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How green am I?


Quite a few of the smaller outdoor providers around here have become 1% for the planet providers. I thought I do my own little audit.

Well I’m afraid it’s a bad start. I live in a well ventilated, gas heated (plus a log burner from time to time) Victorian terrace (phew.. it’s a terrace!). I drive a diesel powered car and I’m probably going to get another one this year.




We can’t have solar panels on our house (due to it having a complex roof), it’s insulated as well as can be, draughts have been reduced, we own big jumpers. We can’t have a heat source pump in this property. I’m not sure what else I can do to reduce the carbon footprint of our house.

The diesel vehicle is purely selfish. Three, four or even five times a year I drive to Scotland. I do this with mountain bikes, sea kayaks and mountaineering gear. My wife still works everyday so taking two days over the trip is a sacrifice we aren’t ready to take just yet. I do walk, cycle, bus and train locally as much as possible. My car is not used a great deal but it’s a very useful bit of kit for getting round Snowdonia easily. One thing I have done is allow more time for journeys. I drive slower than when I was younger, I’m happy to stop at local shops, I like to arrive early and refreshed wherever I’m going. By setting off early I have time to give way to bikes, horses and roadworks without being stressed. I use less fuel and I make little noise.


We do not fly. We haven’t taken a flight abroad for seven years now. We see no current need to do so, hence we’re comfortable with our Scottish drives. We are members and financial contributors to the Snowdonia Society, the North Wales Wildlife Trust and the RSPB. For presents we don’t buy gifts we make donations. This year for Christmas I donated £50 to the Langholm Moor buyout project https://www.langholminitiative.org.uk/ for my wife’s present. Annually my Birds in the Mountains workshop donates around £200 to the Welsh Ornithological Society. Nature of Snowdonia was proud to be one of the sponsors of the Birds in Wales book. My business is environmental education and awareness.




Most of my workshop attendees make journeys that would be challenging on public transport. I’ve looked at moving locations and timings to fit better with public transport, I haven’t found a good compromise yet, but I’ll keep looking. I’ve noticed this year people booking adjacent workshops, I’ll plan more of these next year. January and March have proved popular this year so I’ll do two weeks of back to back workshops in each of those months next year. I’m wondering about trying to arrange accommodation discounts for people staying over, would that be of interest? Hopefully as we slowly exit from the coronavirus pandemic (if indeed we are doing so) then maybe car sharing can be reinstated too.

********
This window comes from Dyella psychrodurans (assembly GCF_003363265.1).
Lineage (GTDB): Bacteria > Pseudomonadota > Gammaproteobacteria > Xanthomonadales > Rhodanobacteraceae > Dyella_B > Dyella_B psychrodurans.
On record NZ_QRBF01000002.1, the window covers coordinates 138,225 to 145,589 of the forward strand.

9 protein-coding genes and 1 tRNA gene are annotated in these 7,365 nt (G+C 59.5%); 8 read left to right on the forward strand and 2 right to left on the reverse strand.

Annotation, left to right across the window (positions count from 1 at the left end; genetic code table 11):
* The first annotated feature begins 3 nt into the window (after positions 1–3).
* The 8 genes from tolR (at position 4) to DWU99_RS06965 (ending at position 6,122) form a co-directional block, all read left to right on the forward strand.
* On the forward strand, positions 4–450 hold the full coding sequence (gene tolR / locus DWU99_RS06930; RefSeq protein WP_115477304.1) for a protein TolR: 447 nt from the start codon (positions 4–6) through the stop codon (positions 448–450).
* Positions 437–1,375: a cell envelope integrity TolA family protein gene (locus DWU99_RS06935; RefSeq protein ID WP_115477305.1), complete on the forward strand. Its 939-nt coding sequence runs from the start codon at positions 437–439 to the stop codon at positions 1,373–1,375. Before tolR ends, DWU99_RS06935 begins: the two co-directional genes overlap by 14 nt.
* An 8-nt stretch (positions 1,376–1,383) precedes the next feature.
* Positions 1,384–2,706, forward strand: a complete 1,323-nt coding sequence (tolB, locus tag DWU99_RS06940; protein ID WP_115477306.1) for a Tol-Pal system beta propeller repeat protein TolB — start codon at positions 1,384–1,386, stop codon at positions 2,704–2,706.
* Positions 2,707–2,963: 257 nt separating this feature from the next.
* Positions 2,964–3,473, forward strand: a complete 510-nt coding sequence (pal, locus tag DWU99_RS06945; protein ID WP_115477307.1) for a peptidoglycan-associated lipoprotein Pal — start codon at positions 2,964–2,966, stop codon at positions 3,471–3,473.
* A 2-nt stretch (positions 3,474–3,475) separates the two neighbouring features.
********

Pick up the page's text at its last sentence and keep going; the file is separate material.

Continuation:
Minor things I’ve done is swap laminated handouts for PDF files sent electronically. I use phone mapping rather than laminated ones. I always use a lunch box, drink tap water in a reusable bottle and use wax wraps for my flapjack (we are now completely cling film free). I make my gear last longer. I shop local as much as possible.


I know most of you are taking similar measures; we are not claiming to be leaders. Some of you are doing more, some of you are doing less. We feel like we are doing what we can within the system as it stands without adversely affecting the way we live.


I think all that adds up to at least 1% for the planet, but I suppose, the big question is, as we do what we can without changing the way we live…


When should we change the way we live to do more for the environment? What do you think?

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I've grappled with this issue myself and like you, think I'm doing as much as I can, but when I look at my own personal audit - which is probably pretty good relative to the rest of the world, but far far from perfect - it still leaves me with a sense that there's no way I as an individual can make a difference. Tie that with climate change science and it's easy to get pretty cynical! However I don't think the point has to be to change the world... I think living to a standard that's your best for the planet can subtly raise awareness among the people around you, even in a small way. Key is to just…

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Mike Raine
Mike Raine
Feb 06, 2022
Replying to

Thanks Monica, I know they say if we all do little thing it'll help. Let's do that! But the big issue are hard for us to influence as individuals, let’s just keep chipping away.

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I think it's important to show wiling and do whatever little bit you can; in the grand scheme of things, the small changes each of us make, individually, have very little impact when viewed against the vast scale of industrial/commercial emissions from across the planet. The fact that you're developing, and demonstrating, an environmental awareness and making the effort is the main thing - the more of us make these small changes, the more environmental awareness becomes normalised and then we stand a chance of seeing real change. Well done for what you're doing and don't sweat the small stuff.

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Mike Raine
Mike Raine
Feb 04, 2022
Replying to

Thanks Mike, I know we all need nudging and we hope the little stuff will add up. I fear the crux is how willing are we to change our lifestyles and I fear the answer is as little as possible I'm afraid. However, our waxwraps are small beer comapred to this https://www.bbc.co.uk/news/science-environment-60203683 I guess we should all be a bit politically active.

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